Graciousanne asked: I always love reading about different writers processes in writing a first draft. I know you can’t say much about the third Hunter Kiss book but i was wondering how long it took you to write the first draft of it? Do you have any rituals during the writing of a first draft?
You know, let me refer you to Lilith Saintcrow for a moment:
Someone once said, “You never learn how to write a novel. You only learn how to write the novel you’re writing NOW.” It’s very true. The process is also highly individual, which makes generalities even more dangerous…
That’s it in a nutshell. Every book is different. Every book requires a different mindset. The point is to adjust, adapt, advance. You don’t stop writing until the book is done. Even in those moments that feel insurmountable—and I’ve had quite a few—you find some way to keep going. One foot in front of the other.
The walls are the worst. I’ve hit the wall in some books. It’s hard to describe unless you’ve been there, but it feels like an actual physical wall in your heart and head—smooth, endless, with not even the smallest toehold. And you think, “How the hell am I going to get around this thing? How do I keep moving forward?” And not just with the book, but with your life—because when you immerse yourself as much as I do, the book doesn’t become your life, but a stalled book does affect your life. It’s your work, your career. When things go bad at work, you think about it at home. The same is true here.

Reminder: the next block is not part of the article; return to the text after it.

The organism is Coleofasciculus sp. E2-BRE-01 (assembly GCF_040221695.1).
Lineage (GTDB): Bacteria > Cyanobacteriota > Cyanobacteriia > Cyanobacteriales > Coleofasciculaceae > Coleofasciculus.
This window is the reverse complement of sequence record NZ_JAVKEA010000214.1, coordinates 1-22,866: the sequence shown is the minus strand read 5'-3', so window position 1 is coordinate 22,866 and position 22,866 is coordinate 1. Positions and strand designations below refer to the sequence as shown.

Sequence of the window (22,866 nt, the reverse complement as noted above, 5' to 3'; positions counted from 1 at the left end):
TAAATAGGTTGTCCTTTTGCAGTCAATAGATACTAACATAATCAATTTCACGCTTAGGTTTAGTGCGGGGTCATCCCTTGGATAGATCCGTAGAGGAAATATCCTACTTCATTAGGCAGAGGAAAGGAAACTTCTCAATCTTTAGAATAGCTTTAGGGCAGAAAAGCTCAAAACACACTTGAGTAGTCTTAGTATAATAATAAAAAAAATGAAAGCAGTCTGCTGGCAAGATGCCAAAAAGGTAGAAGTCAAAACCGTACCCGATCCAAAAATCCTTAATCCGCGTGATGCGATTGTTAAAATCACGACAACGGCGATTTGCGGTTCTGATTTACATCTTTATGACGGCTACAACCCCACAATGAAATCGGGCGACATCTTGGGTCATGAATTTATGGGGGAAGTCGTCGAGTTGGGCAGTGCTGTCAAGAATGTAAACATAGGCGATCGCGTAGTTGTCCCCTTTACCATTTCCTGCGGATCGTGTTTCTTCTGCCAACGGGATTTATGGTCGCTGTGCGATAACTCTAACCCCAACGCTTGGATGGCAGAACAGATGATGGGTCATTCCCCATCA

I forget this, of course, once the book is done. Every book that I begin to write is a new set of extraordinary possibilities. It’s magic.
A WILD LIGHT, the third Hunter Kiss book, wasn’t as difficult to write as THE IRON HUNT and DARKNESS CALLS, but I did hit some stumbling blocks. I write by the seat of my pants, though I did try to plan a little in this one. What happened, though, was that I wrote much of the first draft—and then decided, after a conversation with my editor, that the climax of the book should actually come in the middle of the story. It just worked better, and it set up a much more interesting story for Maxine. Of course, that also required some heavy rewrites—but it was totally worth it.
It took me a couple months to write the book. Maybe three or so. That’s about average for me. No rituals for A WILD LIGHT, just perseverance and love for the characters.
Here’s an excerpt:
And, here’s a daisy from my morning walk. It’s been lovely out, lately.